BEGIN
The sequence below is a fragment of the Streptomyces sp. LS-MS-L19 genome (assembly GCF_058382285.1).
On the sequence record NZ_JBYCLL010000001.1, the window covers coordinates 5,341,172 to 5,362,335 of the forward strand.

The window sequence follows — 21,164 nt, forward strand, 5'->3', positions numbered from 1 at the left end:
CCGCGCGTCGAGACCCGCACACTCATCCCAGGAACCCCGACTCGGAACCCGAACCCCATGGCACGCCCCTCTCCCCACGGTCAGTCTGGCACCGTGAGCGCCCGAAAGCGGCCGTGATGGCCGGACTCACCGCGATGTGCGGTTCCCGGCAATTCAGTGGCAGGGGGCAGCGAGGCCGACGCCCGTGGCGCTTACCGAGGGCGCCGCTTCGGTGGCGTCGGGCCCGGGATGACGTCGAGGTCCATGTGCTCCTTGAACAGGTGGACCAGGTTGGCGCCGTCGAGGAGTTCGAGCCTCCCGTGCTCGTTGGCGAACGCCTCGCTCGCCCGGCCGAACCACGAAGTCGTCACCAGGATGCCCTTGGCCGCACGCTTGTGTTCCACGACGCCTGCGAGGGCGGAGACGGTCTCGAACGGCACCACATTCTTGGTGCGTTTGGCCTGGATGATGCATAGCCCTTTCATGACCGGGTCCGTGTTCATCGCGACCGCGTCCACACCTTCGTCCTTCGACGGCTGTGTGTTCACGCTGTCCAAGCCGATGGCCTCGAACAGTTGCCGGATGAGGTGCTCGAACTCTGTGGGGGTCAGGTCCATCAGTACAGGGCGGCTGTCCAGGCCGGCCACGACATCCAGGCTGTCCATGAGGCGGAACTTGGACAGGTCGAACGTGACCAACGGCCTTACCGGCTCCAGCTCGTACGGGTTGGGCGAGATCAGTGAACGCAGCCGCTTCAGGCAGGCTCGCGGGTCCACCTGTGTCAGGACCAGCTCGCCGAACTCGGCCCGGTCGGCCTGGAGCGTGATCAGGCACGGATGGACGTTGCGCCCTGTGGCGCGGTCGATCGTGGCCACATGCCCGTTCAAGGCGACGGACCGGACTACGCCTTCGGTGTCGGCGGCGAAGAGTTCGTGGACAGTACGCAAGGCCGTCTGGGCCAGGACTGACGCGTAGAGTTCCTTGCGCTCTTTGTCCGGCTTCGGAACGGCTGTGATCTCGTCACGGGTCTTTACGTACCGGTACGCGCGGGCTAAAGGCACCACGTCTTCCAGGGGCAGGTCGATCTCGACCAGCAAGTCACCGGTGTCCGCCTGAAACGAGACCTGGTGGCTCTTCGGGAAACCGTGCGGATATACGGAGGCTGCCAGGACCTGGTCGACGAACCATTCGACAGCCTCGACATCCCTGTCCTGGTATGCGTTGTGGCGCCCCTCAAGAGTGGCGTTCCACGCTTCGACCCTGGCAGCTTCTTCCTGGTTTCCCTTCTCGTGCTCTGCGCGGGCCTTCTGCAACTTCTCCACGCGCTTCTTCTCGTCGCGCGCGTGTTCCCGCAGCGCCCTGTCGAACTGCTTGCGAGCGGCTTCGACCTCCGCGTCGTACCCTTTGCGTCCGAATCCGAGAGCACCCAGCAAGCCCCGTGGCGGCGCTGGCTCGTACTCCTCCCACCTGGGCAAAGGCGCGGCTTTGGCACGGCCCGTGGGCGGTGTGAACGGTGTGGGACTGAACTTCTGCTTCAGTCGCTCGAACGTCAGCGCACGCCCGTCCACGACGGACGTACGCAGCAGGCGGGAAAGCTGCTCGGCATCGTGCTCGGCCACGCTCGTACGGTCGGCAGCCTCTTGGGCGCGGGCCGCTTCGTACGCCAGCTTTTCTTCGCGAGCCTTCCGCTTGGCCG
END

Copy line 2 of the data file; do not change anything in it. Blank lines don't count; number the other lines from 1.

On the sequence record NZ_JBYCLL010000001.1, the window covers coordinates 5,341,172 to 5,362,335 of the forward strand.